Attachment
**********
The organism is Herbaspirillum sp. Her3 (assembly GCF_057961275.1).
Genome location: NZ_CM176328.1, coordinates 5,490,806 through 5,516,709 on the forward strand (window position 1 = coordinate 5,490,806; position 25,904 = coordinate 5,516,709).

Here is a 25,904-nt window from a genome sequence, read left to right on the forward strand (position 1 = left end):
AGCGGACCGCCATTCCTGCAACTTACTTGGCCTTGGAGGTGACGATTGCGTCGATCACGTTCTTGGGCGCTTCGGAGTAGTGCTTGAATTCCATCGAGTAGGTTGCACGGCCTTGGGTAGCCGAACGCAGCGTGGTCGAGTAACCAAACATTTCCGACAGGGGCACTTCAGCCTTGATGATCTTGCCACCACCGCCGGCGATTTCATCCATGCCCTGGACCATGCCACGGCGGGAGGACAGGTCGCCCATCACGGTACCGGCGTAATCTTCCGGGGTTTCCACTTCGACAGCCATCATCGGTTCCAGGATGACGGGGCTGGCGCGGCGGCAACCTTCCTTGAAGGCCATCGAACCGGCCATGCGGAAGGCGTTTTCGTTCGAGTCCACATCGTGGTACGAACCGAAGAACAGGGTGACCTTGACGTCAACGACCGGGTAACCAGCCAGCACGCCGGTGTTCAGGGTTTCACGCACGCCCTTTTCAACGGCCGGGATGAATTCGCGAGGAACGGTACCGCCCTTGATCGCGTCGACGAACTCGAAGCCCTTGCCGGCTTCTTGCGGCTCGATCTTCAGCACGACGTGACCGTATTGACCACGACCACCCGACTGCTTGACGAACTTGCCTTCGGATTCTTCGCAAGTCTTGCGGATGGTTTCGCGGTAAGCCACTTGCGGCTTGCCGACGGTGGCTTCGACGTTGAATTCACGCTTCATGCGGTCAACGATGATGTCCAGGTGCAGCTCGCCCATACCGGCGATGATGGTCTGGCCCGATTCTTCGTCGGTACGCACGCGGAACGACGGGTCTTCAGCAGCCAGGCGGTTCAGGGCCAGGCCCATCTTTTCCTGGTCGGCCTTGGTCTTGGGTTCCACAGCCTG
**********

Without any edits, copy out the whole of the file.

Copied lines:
The organism is Herbaspirillum sp. Her3 (assembly GCF_057961275.1).
Genome location: NZ_CM176328.1, coordinates 5,490,806 through 5,516,709 on the forward strand (window position 1 = coordinate 5,490,806; position 25,904 = coordinate 5,516,709).

Here is a 25,904-nt window from a genome sequence, read left to right on the forward strand (position 1 = left end):
AGCGGACCGCCATTCCTGCAACTTACTTGGCCTTGGAGGTGACGATTGCGTCGATCACGTTCTTGGGCGCTTCGGAGTAGTGCTTGAATTCCATCGAGTAGGTTGCACGGCCTTGGGTAGCCGAACGCAGCGTGGTCGAGTAACCAAACATTTCCGACAGGGGCACTTCAGCCTTGATGATCTTGCCACCACCGCCGGCGATTTCATCCATGCCCTGGACCATGCCACGGCGGGAGGACAGGTCGCCCATCACGGTACCGGCGTAATCTTCCGGGGTTTCCACTTCGACAGCCATCATCGGTTCCAGGATGACGGGGCTGGCGCGGCGGCAACCTTCCTTGAAGGCCATCGAACCGGCCATGCGGAAGGCGTTTTCGTTCGAGTCCACATCGTGGTACGAACCGAAGAACAGGGTGACCTTGACGTCAACGACCGGGTAACCAGCCAGCACGCCGGTGTTCAGGGTTTCACGCACGCCCTTTTCAACGGCCGGGATGAATTCGCGAGGAACGGTACCGCCCTTGATCGCGTCGACGAACTCGAAGCCCTTGCCGGCTTCTTGCGGCTCGATCTTCAGCACGACGTGACCGTATTGACCACGACCACCCGACTGCTTGACGAACTTGCCTTCGGATTCTTCGCAAGTCTTGCGGATGGTTTCGCGGTAAGCCACTTGCGGCTTGCCGACGGTGGCTTCGACGTTGAATTCACGCTTCATGCGGTCAACGATGATGTCCAGGTGCAGCTCGCCCATACCGGCGATGATGGTCTGGCCCGATTCTTCGTCGGTACGCACGCGGAACGACGGGTCTTCAGCAGCCAGGCGGTTCAGGGCCAGGCCCATCTTTTCCTGGTCGGCCTTGGTCTTGGGTTCCACAGCCTG